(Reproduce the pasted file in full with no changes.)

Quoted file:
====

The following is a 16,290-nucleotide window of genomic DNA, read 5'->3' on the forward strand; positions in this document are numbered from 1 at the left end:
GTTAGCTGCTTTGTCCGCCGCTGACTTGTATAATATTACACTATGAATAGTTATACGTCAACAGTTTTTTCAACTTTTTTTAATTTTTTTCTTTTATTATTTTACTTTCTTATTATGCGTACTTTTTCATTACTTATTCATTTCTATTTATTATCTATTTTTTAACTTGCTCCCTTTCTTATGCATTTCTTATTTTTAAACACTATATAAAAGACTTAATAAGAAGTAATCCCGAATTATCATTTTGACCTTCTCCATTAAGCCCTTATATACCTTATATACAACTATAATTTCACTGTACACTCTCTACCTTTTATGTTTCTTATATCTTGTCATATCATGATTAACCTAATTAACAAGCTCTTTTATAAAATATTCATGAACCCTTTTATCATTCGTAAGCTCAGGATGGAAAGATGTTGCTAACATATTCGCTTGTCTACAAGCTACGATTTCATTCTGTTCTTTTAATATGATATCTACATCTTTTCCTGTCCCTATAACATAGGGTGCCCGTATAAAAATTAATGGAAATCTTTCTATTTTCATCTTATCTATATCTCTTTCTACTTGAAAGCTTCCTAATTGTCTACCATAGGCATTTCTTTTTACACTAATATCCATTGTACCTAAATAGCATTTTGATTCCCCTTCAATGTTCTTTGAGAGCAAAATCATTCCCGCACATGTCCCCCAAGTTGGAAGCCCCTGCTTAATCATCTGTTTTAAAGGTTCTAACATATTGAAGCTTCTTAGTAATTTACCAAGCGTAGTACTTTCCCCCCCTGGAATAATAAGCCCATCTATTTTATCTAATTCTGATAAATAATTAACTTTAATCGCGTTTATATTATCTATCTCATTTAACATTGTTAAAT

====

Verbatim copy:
The following is a 16,290-nucleotide window of genomic DNA, read 5'->3' on the forward strand; positions in this document are numbered from 1 at the left end:
GTTAGCTGCTTTGTCCGCCGCTGACTTGTATAATATTACACTATGAATAGTTATACGTCAACAGTTTTTTCAACTTTTTTTAATTTTTTTCTTTTATTATTTTACTTTCTTATTATGCGTACTTTTTCATTACTTATTCATTTCTATTTATTATCTATTTTTTAACTTGCTCCCTTTCTTATGCATTTCTTATTTTTAAACACTATATAAAAGACTTAATAAGAAGTAATCCCGAATTATCATTTTGACCTTCTCCATTAAGCCCTTATATACCTTATATACAACTATAATTTCACTGTACACTCTCTACCTTTTATGTTTCTTATATCTTGTCATATCATGATTAACCTAATTAACAAGCTCTTTTATAAAATATTCATGAACCCTTTTATCATTCGTAAGCTCAGGATGGAAAGATGTTGCTAACATATTCGCTTGTCTACAAGCTACGATTTCATTCTGTTCTTTTAATATGATATCTACATCTTTTCCTGTCCCTATAACATAGGGTGCCCGTATAAAAATTAATGGAAATCTTTCTATTTTCATCTTATCTATATCTCTTTCTACTTGAAAGCTTCCTAATTGTCTACCATAGGCATTTCTTTTTACACTAATATCCATTGTACCTAAATAGCATTTTGATTCCCCTTCAATGTTCTTTGAGAGCAAAATCATTCCCGCACATGTCCCCCAAGTTGGAAGCCCCTGCTTAATCATCTGTTTTAAAGGTTCTAACATATTGAAGCTTCTTAGTAATTTACCAAGCGTAGTACTTTCCCCCCCTGGAATAATAAGCCCATCTATTTTATCTAATTCTGATAAATAATTAACTTTAATCGCGTTTATATTATCTATCTCATTTAACATTGTTAAAT